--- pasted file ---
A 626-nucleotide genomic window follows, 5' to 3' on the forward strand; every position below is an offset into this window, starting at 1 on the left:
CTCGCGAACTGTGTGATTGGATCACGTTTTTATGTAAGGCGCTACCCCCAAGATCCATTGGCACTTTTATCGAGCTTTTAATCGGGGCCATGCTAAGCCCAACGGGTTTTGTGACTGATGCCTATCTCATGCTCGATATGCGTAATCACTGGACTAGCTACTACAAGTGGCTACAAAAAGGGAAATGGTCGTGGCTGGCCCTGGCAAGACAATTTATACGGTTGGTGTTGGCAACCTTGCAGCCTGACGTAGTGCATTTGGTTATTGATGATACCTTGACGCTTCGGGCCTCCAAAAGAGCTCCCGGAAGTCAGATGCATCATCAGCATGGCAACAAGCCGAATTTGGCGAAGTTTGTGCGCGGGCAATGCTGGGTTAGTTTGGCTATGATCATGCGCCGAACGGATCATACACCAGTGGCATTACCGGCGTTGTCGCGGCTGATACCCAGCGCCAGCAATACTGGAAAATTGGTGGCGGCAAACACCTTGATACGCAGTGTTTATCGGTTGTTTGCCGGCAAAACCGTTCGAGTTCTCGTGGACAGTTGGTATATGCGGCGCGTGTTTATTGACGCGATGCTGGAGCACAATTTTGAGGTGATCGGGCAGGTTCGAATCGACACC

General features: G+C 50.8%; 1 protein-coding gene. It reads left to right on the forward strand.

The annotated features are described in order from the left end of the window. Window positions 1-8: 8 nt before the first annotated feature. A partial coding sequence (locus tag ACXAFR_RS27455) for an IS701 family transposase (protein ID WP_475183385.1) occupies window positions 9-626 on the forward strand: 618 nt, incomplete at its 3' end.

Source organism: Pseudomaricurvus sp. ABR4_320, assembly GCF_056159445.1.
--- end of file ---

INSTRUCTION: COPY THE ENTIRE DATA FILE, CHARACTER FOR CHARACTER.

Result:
A 626-nucleotide genomic window follows, 5' to 3' on the forward strand; every position below is an offset into this window, starting at 1 on the left:
CTCGCGAACTGTGTGATTGGATCACGTTTTTATGTAAGGCGCTACCCCCAAGATCCATTGGCACTTTTATCGAGCTTTTAATCGGGGCCATGCTAAGCCCAACGGGTTTTGTGACTGATGCCTATCTCATGCTCGATATGCGTAATCACTGGACTAGCTACTACAAGTGGCTACAAAAAGGGAAATGGTCGTGGCTGGCCCTGGCAAGACAATTTATACGGTTGGTGTTGGCAACCTTGCAGCCTGACGTAGTGCATTTGGTTATTGATGATACCTTGACGCTTCGGGCCTCCAAAAGAGCTCCCGGAAGTCAGATGCATCATCAGCATGGCAACAAGCCGAATTTGGCGAAGTTTGTGCGCGGGCAATGCTGGGTTAGTTTGGCTATGATCATGCGCCGAACGGATCATACACCAGTGGCATTACCGGCGTTGTCGCGGCTGATACCCAGCGCCAGCAATACTGGAAAATTGGTGGCGGCAAACACCTTGATACGCAGTGTTTATCGGTTGTTTGCCGGCAAAACCGTTCGAGTTCTCGTGGACAGTTGGTATATGCGGCGCGTGTTTATTGACGCGATGCTGGAGCACAATTTTGAGGTGATCGGGCAGGTTCGAATCGACACC

General features: G+C 50.8%; 1 protein-coding gene. It reads left to right on the forward strand.

The annotated features are described in order from the left end of the window. Window positions 1-8: 8 nt before the first annotated feature. A partial coding sequence (locus tag ACXAFR_RS27455) for an IS701 family transposase (protein ID WP_475183385.1) occupies window positions 9-626 on the forward strand: 618 nt, incomplete at its 3' end.

Source organism: Pseudomaricurvus sp. ABR4_320, assembly GCF_056159445.1.